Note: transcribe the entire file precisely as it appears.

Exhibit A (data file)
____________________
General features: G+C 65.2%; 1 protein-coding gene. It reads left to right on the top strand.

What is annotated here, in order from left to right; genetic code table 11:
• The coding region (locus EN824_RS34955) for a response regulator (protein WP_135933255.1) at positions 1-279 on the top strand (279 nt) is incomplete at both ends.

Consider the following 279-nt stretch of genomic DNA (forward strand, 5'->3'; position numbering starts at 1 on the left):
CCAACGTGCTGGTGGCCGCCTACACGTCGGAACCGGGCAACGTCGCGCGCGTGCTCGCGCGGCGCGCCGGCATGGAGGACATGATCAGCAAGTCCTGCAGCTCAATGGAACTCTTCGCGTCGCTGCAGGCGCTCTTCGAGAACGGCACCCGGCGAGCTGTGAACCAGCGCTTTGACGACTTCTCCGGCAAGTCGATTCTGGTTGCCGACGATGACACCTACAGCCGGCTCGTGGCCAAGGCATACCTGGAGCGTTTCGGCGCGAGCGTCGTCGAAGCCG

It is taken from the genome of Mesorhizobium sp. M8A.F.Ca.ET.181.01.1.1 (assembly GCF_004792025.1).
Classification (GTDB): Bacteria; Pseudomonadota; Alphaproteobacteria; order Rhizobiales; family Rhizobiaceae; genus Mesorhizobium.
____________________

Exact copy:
General features: G+C 65.2%; 1 protein-coding gene. It reads left to right on the top strand.

What is annotated here, in order from left to right; genetic code table 11:
• The coding region (locus EN824_RS34955) for a response regulator (protein WP_135933255.1) at positions 1-279 on the top strand (279 nt) is incomplete at both ends.

Consider the following 279-nt stretch of genomic DNA (forward strand, 5'->3'; position numbering starts at 1 on the left):
CCAACGTGCTGGTGGCCGCCTACACGTCGGAACCGGGCAACGTCGCGCGCGTGCTCGCGCGGCGCGCCGGCATGGAGGACATGATCAGCAAGTCCTGCAGCTCAATGGAACTCTTCGCGTCGCTGCAGGCGCTCTTCGAGAACGGCACCCGGCGAGCTGTGAACCAGCGCTTTGACGACTTCTCCGGCAAGTCGATTCTGGTTGCCGACGATGACACCTACAGCCGGCTCGTGGCCAAGGCATACCTGGAGCGTTTCGGCGCGAGCGTCGTCGAAGCCG

It is taken from the genome of Mesorhizobium sp. M8A.F.Ca.ET.181.01.1.1 (assembly GCF_004792025.1).
Classification (GTDB): Bacteria; Pseudomonadota; Alphaproteobacteria; order Rhizobiales; family Rhizobiaceae; genus Mesorhizobium.